by Gabrielle Bates
This is how mud is made again.
It would be on a riverbank. Cahaba. Coosa.
Specific the place and thus the lilies—
from the center, large white spiders
born dead, limbs first—
everything in its order, but torqued
the way angel and man, all night by water,
wrestle the space between
sibling and lover. I want to pull back the pale
membranous corona of the watching,
I want only its neck thrust under mine
lifting my head. A fight so alive
it can’t be called from any mouth of reason
by its so-called name.
Thousands of the thinnest eggs conceived
swollen, swelling . . . A pair careens
with limping mind among them until
subtle movement in the dark, every ovary splits,
bends with heaviness the stems,
submerging whiteness in the water with their weight.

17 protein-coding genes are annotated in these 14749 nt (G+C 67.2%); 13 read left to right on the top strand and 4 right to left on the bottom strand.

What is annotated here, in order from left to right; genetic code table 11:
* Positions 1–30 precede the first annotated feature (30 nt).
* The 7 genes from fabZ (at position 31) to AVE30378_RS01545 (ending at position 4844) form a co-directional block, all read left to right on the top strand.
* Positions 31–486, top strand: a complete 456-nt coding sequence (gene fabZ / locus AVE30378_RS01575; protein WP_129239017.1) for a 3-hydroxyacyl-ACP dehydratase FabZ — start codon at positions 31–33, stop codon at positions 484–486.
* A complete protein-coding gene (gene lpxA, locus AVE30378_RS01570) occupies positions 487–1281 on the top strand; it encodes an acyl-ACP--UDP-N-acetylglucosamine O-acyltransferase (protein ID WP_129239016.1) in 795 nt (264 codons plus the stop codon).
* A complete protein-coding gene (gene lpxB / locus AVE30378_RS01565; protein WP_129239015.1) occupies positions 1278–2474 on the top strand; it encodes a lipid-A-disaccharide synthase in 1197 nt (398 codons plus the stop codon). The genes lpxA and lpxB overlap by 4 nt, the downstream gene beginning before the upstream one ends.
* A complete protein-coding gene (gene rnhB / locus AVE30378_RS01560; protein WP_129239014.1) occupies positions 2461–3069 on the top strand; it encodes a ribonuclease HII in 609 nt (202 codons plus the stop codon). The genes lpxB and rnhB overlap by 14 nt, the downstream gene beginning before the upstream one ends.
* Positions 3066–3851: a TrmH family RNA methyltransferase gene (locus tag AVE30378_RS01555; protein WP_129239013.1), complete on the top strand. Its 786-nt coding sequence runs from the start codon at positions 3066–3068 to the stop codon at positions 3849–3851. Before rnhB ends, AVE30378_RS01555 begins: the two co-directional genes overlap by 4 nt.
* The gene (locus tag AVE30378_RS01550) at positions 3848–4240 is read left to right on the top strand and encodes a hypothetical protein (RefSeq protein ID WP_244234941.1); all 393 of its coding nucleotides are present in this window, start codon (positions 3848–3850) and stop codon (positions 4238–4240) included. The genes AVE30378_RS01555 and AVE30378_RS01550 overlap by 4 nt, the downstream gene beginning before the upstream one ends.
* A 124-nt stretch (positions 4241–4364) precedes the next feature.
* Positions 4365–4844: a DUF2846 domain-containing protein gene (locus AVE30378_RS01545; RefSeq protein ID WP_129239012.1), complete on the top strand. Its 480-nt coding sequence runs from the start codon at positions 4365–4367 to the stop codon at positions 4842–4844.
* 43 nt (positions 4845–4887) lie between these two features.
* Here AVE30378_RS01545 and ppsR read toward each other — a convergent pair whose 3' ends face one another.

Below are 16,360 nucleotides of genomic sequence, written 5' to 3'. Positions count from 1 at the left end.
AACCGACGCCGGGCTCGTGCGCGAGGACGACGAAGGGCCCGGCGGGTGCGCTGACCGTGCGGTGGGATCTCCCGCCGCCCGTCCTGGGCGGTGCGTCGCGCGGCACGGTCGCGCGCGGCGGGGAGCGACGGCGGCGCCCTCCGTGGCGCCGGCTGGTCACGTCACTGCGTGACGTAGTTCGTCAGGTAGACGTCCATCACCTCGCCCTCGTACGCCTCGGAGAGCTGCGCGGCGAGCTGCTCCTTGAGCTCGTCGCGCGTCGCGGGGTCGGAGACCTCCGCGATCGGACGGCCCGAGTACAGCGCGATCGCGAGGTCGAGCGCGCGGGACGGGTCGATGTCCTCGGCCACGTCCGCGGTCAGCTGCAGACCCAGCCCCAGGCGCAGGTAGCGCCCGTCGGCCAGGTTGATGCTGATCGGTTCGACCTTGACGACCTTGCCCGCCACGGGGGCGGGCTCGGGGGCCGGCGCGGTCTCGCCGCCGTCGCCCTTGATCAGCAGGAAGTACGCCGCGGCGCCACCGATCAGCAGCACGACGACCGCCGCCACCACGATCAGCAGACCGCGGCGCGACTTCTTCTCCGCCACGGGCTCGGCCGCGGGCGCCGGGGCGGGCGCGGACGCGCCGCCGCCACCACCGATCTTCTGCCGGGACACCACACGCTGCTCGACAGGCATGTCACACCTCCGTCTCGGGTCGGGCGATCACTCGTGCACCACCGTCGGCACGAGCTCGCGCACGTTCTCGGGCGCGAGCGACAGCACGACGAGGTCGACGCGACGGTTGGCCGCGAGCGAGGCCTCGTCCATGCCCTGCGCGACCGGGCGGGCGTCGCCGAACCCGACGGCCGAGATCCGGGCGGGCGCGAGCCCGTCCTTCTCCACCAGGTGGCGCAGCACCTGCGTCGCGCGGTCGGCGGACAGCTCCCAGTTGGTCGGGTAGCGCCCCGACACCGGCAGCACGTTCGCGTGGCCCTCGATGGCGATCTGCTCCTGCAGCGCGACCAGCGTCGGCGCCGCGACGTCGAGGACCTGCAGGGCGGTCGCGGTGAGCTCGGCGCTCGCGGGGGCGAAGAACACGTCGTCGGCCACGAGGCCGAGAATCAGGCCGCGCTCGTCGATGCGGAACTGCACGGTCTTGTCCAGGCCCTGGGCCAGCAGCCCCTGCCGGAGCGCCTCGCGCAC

Larger than all the lily’s resemblances, its lesson:
a body is stretched with every perception,
renamed according to what it has survived.
Cough of shoal grit, crusted thighs—
outward I bend at the sun-is-rising prod
of your thumb into the joint of my hip—
lightless, gradually, no longer.
Gabrielle Bates works for Open Books: A Poem Emporium and helps edit the Seattle Review, Poetry Northwest, Broadsided Press, and Bull City Press. Her poems and poetry comics appear or are forthcoming in Poetry, New England Review, Gulf Coast, and elsewhere, and she is the recipient of support from the Bread Loaf Writers Conference, Hugo House, and Artist Trust. She is originally from Birmingham, Alabama. www.gabriellebat.es / twitter: @GabrielleBates